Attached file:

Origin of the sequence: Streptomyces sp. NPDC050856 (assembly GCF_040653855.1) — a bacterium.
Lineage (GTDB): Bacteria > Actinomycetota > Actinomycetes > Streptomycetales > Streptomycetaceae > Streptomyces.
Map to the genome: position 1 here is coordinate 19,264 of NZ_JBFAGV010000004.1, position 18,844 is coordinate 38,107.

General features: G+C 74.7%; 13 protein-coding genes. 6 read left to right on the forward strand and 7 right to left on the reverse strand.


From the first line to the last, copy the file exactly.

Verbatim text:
Origin of the sequence: Streptomyces sp. NPDC050856 (assembly GCF_040653855.1) — a bacterium.
Lineage (GTDB): Bacteria > Actinomycetota > Actinomycetes > Streptomycetales > Streptomycetaceae > Streptomyces.
Map to the genome: position 1 here is coordinate 19,264 of NZ_JBFAGV010000004.1, position 18,844 is coordinate 38,107.

General features: G+C 74.7%; 13 protein-coding genes. 6 read left to right on the forward strand and 7 right to left on the reverse strand.